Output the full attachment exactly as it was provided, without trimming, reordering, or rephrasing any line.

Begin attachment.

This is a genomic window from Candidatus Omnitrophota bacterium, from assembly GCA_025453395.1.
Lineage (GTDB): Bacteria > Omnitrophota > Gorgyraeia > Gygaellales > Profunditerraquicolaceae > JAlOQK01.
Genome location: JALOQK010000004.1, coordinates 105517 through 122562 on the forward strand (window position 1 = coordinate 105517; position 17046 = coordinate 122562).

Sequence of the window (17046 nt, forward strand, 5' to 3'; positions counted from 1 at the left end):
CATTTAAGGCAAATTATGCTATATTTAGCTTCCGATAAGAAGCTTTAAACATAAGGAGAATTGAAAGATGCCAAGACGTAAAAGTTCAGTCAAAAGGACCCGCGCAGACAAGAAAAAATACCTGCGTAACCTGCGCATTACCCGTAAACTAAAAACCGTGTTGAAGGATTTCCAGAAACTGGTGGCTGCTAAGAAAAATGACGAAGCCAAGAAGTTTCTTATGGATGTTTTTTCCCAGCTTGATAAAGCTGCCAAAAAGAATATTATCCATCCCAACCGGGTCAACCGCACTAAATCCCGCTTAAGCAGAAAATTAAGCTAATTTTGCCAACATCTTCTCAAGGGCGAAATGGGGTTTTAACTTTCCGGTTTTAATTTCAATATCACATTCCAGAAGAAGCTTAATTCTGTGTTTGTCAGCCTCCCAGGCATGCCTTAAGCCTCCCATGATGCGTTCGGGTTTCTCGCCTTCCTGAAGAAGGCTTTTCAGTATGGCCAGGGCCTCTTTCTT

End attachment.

This is a genomic window from Candidatus Omnitrophota bacterium, from assembly GCA_025453395.1.
Lineage (GTDB): Bacteria > Omnitrophota > Gorgyraeia > Gygaellales > Profunditerraquicolaceae > JAlOQK01.
Genome location: JALOQK010000004.1, coordinates 105517 through 122562 on the forward strand (window position 1 = coordinate 105517; position 17046 = coordinate 122562).

Sequence of the window (17046 nt, forward strand, 5' to 3'; positions counted from 1 at the left end):
CATTTAAGGCAAATTATGCTATATTTAGCTTCCGATAAGAAGCTTTAAACATAAGGAGAATTGAAAGATGCCAAGACGTAAAAGTTCAGTCAAAAGGACCCGCGCAGACAAGAAAAAATACCTGCGTAACCTGCGCATTACCCGTAAACTAAAAACCGTGTTGAAGGATTTCCAGAAACTGGTGGCTGCTAAGAAAAATGACGAAGCCAAGAAGTTTCTTATGGATGTTTTTTCCCAGCTTGATAAAGCTGCCAAAAAGAATATTATCCATCCCAACCGGGTCAACCGCACTAAATCCCGCTTAAGCAGAAAATTAAGCTAATTTTGCCAACATCTTCTCAAGGGCGAAATGGGGTTTTAACTTTCCGGTTTTAATTTCAATATCACATTCCAGAAGAAGCTTAATTCTGTGTTTGTCAGCCTCCCAGGCATGCCTTAAGCCTCCCATGATGCGTTCGGGTTTCTCGCCTTCCTGAAGAAGGCTTTTCAGTATGGCCAGGGCCTCTTTCTT